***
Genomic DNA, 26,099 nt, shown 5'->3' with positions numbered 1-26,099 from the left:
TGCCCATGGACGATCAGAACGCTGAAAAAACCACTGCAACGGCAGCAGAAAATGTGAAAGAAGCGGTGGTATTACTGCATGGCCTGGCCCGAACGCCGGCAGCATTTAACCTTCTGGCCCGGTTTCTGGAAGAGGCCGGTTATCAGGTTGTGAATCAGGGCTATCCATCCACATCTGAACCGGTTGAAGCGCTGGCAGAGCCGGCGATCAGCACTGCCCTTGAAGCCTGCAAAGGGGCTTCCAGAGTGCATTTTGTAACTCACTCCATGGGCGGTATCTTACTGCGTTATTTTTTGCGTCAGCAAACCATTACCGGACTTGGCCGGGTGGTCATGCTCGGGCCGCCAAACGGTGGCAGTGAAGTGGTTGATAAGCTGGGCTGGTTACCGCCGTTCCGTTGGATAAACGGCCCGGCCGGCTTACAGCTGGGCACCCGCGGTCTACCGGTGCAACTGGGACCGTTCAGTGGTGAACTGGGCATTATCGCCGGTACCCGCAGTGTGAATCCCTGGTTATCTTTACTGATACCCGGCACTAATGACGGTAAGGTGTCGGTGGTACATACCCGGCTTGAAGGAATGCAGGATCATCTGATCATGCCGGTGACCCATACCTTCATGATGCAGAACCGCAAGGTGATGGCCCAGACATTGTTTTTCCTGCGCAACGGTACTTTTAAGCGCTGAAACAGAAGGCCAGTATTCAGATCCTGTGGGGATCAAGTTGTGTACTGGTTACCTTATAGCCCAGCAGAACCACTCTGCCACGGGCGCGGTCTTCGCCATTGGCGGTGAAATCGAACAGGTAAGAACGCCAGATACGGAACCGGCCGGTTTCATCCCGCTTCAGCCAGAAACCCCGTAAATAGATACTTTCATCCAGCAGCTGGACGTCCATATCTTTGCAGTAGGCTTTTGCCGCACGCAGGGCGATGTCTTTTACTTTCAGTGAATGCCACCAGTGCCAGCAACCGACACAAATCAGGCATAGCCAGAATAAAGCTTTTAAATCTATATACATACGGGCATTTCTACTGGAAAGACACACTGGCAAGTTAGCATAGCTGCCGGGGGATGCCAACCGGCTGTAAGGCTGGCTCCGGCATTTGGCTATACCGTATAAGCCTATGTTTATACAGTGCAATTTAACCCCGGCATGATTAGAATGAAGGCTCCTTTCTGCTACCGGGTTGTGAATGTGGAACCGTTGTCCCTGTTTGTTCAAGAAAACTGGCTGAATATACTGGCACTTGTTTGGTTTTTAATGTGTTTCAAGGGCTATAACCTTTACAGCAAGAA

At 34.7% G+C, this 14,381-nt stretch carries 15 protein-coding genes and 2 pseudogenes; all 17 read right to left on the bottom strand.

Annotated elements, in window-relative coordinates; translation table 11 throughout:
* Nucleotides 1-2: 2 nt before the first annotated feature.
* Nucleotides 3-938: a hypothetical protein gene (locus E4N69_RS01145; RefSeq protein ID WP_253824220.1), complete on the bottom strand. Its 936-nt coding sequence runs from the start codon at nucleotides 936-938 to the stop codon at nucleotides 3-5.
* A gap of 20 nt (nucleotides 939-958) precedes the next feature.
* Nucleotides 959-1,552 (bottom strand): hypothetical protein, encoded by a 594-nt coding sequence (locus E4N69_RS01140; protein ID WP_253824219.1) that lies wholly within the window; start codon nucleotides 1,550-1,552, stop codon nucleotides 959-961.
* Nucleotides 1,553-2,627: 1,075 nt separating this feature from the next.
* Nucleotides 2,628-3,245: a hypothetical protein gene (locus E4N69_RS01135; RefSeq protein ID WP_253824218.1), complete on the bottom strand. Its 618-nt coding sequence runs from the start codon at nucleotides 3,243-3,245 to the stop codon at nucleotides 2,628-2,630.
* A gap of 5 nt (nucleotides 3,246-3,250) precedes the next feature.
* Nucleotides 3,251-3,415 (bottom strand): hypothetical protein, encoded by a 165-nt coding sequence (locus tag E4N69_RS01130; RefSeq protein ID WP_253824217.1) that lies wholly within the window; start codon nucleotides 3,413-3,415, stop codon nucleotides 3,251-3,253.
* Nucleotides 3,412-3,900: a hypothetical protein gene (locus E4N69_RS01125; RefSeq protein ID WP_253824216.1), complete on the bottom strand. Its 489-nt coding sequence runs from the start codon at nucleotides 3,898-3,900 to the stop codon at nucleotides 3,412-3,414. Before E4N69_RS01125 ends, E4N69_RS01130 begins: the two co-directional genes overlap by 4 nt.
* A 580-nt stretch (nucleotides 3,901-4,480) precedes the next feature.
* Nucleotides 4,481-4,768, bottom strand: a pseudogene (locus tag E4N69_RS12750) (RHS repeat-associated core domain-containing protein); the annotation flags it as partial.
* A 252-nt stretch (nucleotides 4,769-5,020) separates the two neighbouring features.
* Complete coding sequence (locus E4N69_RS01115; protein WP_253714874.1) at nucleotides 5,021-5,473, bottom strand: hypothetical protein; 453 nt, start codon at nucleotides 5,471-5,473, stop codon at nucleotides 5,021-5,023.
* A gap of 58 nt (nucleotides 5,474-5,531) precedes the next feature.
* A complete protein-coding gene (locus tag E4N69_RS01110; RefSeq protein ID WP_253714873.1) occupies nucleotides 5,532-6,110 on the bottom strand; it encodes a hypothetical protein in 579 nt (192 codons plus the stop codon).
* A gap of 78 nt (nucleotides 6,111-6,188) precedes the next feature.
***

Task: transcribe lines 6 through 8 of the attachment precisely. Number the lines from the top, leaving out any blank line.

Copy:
* Nucleotides 3-938: a hypothetical protein gene (locus E4N69_RS01145; RefSeq protein ID WP_253824220.1), complete on the bottom strand. Its 936-nt coding sequence runs from the start codon at nucleotides 936-938 to the stop codon at nucleotides 3-5.
* A gap of 20 nt (nucleotides 939-958) precedes the next feature.
* Nucleotides 959-1,552 (bottom strand): hypothetical protein, encoded by a 594-nt coding sequence (locus E4N69_RS01140; protein ID WP_253824219.1) that lies wholly within the window; start codon nucleotides 1,550-1,552, stop codon nucleotides 959-961.